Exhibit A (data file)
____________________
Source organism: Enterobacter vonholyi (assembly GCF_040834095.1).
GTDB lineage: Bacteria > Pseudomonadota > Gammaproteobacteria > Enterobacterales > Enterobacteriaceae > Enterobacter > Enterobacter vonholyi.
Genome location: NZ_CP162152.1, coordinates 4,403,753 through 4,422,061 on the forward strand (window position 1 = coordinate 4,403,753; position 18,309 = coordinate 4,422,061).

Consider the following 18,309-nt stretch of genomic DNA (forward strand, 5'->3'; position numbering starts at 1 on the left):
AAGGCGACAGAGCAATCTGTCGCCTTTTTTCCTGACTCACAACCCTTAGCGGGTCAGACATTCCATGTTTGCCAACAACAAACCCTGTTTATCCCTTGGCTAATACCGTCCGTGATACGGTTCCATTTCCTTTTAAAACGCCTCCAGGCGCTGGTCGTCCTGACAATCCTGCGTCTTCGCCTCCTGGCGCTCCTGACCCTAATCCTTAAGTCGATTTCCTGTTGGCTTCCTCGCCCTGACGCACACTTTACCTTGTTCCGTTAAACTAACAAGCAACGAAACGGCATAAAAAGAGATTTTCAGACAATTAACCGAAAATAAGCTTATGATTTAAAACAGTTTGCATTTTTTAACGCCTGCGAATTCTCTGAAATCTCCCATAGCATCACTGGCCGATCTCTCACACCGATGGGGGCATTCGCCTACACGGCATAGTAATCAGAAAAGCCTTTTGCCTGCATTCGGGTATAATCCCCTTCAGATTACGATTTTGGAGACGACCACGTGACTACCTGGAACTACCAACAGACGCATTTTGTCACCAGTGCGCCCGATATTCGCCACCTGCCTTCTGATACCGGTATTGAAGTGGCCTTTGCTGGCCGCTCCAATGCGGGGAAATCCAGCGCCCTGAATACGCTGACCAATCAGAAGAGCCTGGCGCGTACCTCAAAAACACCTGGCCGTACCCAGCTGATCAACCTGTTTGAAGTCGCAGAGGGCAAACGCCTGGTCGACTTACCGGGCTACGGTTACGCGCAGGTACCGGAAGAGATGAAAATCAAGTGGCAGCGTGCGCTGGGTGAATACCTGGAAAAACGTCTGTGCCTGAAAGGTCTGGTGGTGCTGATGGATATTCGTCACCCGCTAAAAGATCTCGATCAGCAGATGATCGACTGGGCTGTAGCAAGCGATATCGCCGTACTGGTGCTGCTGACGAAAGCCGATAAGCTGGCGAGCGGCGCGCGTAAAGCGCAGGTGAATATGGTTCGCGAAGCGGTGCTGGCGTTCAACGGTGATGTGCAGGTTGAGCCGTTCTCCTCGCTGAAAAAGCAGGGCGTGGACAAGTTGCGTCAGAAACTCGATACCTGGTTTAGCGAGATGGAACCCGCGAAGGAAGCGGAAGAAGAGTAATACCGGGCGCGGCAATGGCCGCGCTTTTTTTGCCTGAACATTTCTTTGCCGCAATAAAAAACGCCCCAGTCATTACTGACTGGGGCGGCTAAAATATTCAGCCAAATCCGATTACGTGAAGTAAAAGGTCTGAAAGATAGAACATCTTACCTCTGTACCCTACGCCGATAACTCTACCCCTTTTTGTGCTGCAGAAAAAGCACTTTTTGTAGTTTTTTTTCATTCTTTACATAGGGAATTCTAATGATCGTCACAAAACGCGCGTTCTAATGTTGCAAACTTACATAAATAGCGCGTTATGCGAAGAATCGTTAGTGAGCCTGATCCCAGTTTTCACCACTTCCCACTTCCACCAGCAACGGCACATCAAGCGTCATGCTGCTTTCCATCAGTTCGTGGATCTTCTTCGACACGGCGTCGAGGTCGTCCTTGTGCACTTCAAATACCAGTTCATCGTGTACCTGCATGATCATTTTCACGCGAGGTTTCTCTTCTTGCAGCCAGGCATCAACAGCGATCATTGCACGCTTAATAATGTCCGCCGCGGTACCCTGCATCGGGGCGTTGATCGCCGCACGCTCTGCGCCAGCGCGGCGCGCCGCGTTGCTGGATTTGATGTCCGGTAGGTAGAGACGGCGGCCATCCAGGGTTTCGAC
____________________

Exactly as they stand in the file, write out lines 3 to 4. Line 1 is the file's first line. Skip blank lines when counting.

Genome location: NZ_CP162152.1, coordinates 4,403,753 through 4,422,061 on the forward strand (window position 1 = coordinate 4,403,753; position 18,309 = coordinate 4,422,061).

Consider the following 18,309-nt stretch of genomic DNA (forward strand, 5'->3'; position numbering starts at 1 on the left):